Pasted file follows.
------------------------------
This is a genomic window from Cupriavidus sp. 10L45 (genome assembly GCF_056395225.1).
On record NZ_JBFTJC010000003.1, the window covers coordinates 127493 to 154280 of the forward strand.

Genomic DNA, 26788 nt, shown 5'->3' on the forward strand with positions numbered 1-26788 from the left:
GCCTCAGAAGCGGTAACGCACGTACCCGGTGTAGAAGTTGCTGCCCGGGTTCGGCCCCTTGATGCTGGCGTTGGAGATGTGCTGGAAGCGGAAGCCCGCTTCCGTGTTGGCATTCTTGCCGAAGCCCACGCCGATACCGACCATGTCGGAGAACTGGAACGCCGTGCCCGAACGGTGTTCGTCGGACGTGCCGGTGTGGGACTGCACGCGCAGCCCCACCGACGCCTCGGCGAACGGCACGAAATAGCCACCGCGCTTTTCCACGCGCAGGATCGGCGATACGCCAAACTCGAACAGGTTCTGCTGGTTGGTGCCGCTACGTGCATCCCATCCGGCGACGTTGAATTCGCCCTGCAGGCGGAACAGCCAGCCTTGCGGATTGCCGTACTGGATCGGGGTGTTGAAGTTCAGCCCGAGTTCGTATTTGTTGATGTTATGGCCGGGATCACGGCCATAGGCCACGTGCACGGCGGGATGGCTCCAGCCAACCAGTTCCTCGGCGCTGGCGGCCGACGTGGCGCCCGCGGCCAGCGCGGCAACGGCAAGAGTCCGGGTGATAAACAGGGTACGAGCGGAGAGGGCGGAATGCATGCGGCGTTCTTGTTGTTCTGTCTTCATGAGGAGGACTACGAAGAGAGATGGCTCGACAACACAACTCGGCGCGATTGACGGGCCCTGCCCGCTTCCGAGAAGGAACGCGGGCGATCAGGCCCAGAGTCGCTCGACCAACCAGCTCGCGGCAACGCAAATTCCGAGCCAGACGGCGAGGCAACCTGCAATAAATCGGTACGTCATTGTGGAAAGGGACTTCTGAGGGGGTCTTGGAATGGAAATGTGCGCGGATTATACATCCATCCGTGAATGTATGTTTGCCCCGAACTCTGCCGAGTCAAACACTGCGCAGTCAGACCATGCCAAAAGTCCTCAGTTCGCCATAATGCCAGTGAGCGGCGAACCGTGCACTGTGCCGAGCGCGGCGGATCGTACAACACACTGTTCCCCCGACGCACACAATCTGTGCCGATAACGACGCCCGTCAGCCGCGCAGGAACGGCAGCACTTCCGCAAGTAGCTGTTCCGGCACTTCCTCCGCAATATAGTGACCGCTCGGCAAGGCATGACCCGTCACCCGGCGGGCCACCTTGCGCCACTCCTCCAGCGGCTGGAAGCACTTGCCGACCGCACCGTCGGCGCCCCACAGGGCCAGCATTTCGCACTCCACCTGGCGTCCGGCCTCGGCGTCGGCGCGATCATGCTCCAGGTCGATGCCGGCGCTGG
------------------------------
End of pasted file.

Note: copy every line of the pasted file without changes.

This is a genomic window from Cupriavidus sp. 10L45 (genome assembly GCF_056395225.1).
On record NZ_JBFTJC010000003.1, the window covers coordinates 127493 to 154280 of the forward strand.

Genomic DNA, 26788 nt, shown 5'->3' on the forward strand with positions numbered 1-26788 from the left:
GCCTCAGAAGCGGTAACGCACGTACCCGGTGTAGAAGTTGCTGCCCGGGTTCGGCCCCTTGATGCTGGCGTTGGAGATGTGCTGGAAGCGGAAGCCCGCTTCCGTGTTGGCATTCTTGCCGAAGCCCACGCCGATACCGACCATGTCGGAGAACTGGAACGCCGTGCCCGAACGGTGTTCGTCGGACGTGCCGGTGTGGGACTGCACGCGCAGCCCCACCGACGCCTCGGCGAACGGCACGAAATAGCCACCGCGCTTTTCCACGCGCAGGATCGGCGATACGCCAAACTCGAACAGGTTCTGCTGGTTGGTGCCGCTACGTGCATCCCATCCGGCGACGTTGAATTCGCCCTGCAGGCGGAACAGCCAGCCTTGCGGATTGCCGTACTGGATCGGGGTGTTGAAGTTCAGCCCGAGTTCGTATTTGTTGATGTTATGGCCGGGATCACGGCCATAGGCCACGTGCACGGCGGGATGGCTCCAGCCAACCAGTTCCTCGGCGCTGGCGGCCGACGTGGCGCCCGCGGCCAGCGCGGCAACGGCAAGAGTCCGGGTGATAAACAGGGTACGAGCGGAGAGGGCGGAATGCATGCGGCGTTCTTGTTGTTCTGTCTTCATGAGGAGGACTACGAAGAGAGATGGCTCGACAACACAACTCGGCGCGATTGACGGGCCCTGCCCGCTTCCGAGAAGGAACGCGGGCGATCAGGCCCAGAGTCGCTCGACCAACCAGCTCGCGGCAACGCAAATTCCGAGCCAGACGGCGAGGCAACCTGCAATAAATCGGTACGTCATTGTGGAAAGGGACTTCTGAGGGGGTCTTGGAATGGAAATGTGCGCGGATTATACATCCATCCGTGAATGTATGTTTGCCCCGAACTCTGCCGAGTCAAACACTGCGCAGTCAGACCATGCCAAAAGTCCTCAGTTCGCCATAATGCCAGTGAGCGGCGAACCGTGCACTGTGCCGAGCGCGGCGGATCGTACAACACACTGTTCCCCCGACGCACACAATCTGTGCCGATAACGACGCCCGTCAGCCGCGCAGGAACGGCAGCACTTCCGCAAGTAGCTGTTCCGGCACTTCCTCCGCAATATAGTGACCGCTCGGCAAGGCATGACCCGTCACCCGGCGGGCCACCTTGCGCCACTCCTCCAGCGGCTGGAAGCACTTGCCGACCGCACCGTCGGCGCCCCACAGGGCCAGCATTTCGCACTCCACCTGGCGTCCGGCCTCGGCGTCGGCGCGATCATGCTCCAGGTCGATGCCGGCGCTGG